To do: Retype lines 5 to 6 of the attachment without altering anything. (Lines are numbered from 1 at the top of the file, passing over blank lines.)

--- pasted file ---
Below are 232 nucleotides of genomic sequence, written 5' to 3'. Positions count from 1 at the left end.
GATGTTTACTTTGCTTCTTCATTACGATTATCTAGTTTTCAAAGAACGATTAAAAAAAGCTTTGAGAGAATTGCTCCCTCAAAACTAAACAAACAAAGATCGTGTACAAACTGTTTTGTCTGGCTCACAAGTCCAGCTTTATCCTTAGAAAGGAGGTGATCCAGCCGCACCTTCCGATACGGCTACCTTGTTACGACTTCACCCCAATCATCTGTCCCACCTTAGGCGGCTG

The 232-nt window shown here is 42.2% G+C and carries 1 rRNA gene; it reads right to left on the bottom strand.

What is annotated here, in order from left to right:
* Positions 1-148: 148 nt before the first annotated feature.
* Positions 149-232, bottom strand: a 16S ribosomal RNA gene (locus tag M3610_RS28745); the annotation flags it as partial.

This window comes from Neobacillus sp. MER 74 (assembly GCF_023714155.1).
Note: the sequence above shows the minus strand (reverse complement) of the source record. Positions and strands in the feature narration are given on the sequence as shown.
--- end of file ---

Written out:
* Positions 1-148: 148 nt before the first annotated feature.
* Positions 149-232, bottom strand: a 16S ribosomal RNA gene (locus tag M3610_RS28745); the annotation flags it as partial.